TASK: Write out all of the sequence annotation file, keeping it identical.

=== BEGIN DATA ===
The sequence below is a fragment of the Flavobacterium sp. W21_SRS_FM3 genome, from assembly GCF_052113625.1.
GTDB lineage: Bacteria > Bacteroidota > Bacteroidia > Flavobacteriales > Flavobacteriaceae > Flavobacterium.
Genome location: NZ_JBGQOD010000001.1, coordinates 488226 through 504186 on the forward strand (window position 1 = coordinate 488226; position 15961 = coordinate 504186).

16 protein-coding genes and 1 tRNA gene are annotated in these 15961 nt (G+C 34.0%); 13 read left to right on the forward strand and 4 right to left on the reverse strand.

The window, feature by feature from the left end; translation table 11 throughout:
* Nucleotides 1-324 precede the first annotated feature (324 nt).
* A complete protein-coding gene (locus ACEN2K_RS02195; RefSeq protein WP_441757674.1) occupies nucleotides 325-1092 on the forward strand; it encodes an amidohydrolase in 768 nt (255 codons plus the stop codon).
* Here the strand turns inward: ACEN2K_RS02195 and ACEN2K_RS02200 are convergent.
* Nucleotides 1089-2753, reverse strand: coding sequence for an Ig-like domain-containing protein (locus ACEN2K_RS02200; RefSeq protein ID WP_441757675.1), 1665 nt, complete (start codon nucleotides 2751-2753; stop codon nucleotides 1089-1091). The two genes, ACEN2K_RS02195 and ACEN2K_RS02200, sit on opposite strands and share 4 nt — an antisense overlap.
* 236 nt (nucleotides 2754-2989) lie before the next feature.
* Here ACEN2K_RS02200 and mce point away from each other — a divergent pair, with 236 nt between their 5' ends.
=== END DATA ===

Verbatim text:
The sequence below is a fragment of the Flavobacterium sp. W21_SRS_FM3 genome, from assembly GCF_052113625.1.
GTDB lineage: Bacteria > Bacteroidota > Bacteroidia > Flavobacteriales > Flavobacteriaceae > Flavobacterium.
Genome location: NZ_JBGQOD010000001.1, coordinates 488226 through 504186 on the forward strand (window position 1 = coordinate 488226; position 15961 = coordinate 504186).

16 protein-coding genes and 1 tRNA gene are annotated in these 15961 nt (G+C 34.0%); 13 read left to right on the forward strand and 4 right to left on the reverse strand.

The window, feature by feature from the left end; translation table 11 throughout:
* Nucleotides 1-324 precede the first annotated feature (324 nt).
* A complete protein-coding gene (locus ACEN2K_RS02195; RefSeq protein WP_441757674.1) occupies nucleotides 325-1092 on the forward strand; it encodes an amidohydrolase in 768 nt (255 codons plus the stop codon).
* Here the strand turns inward: ACEN2K_RS02195 and ACEN2K_RS02200 are convergent.
* Nucleotides 1089-2753, reverse strand: coding sequence for an Ig-like domain-containing protein (locus ACEN2K_RS02200; RefSeq protein ID WP_441757675.1), 1665 nt, complete (start codon nucleotides 2751-2753; stop codon nucleotides 1089-1091). The two genes, ACEN2K_RS02195 and ACEN2K_RS02200, sit on opposite strands and share 4 nt — an antisense overlap.
* 236 nt (nucleotides 2754-2989) lie before the next feature.
* Here ACEN2K_RS02200 and mce point away from each other — a divergent pair, with 236 nt between their 5' ends.